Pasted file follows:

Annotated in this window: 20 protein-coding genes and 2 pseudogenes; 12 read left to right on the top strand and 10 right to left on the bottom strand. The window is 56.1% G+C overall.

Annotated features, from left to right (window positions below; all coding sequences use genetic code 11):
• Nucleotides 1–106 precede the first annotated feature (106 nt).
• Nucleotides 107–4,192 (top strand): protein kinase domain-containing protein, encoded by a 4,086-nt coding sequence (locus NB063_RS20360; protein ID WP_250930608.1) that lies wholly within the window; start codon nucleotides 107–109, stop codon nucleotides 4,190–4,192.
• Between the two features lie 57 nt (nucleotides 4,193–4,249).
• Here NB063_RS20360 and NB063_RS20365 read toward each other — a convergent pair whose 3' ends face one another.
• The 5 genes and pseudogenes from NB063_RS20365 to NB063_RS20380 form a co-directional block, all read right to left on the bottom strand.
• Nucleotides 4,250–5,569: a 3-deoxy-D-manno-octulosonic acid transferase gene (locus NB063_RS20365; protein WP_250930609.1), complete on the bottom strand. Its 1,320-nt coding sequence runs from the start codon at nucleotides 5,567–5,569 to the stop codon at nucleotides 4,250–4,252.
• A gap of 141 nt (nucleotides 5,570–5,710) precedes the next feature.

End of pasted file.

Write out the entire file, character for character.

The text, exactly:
Annotated in this window: 20 protein-coding genes and 2 pseudogenes; 12 read left to right on the top strand and 10 right to left on the bottom strand. The window is 56.1% G+C overall.

Annotated features, from left to right (window positions below; all coding sequences use genetic code 11):
• Nucleotides 1–106 precede the first annotated feature (106 nt).
• Nucleotides 107–4,192 (top strand): protein kinase domain-containing protein, encoded by a 4,086-nt coding sequence (locus NB063_RS20360; protein ID WP_250930608.1) that lies wholly within the window; start codon nucleotides 107–109, stop codon nucleotides 4,190–4,192.
• Between the two features lie 57 nt (nucleotides 4,193–4,249).
• Here NB063_RS20360 and NB063_RS20365 read toward each other — a convergent pair whose 3' ends face one another.
• The 5 genes and pseudogenes from NB063_RS20365 to NB063_RS20380 form a co-directional block, all read right to left on the bottom strand.
• Nucleotides 4,250–5,569: a 3-deoxy-D-manno-octulosonic acid transferase gene (locus NB063_RS20365; protein WP_250930609.1), complete on the bottom strand. Its 1,320-nt coding sequence runs from the start codon at nucleotides 5,567–5,569 to the stop codon at nucleotides 4,250–4,252.
• A gap of 141 nt (nucleotides 5,570–5,710) precedes the next feature.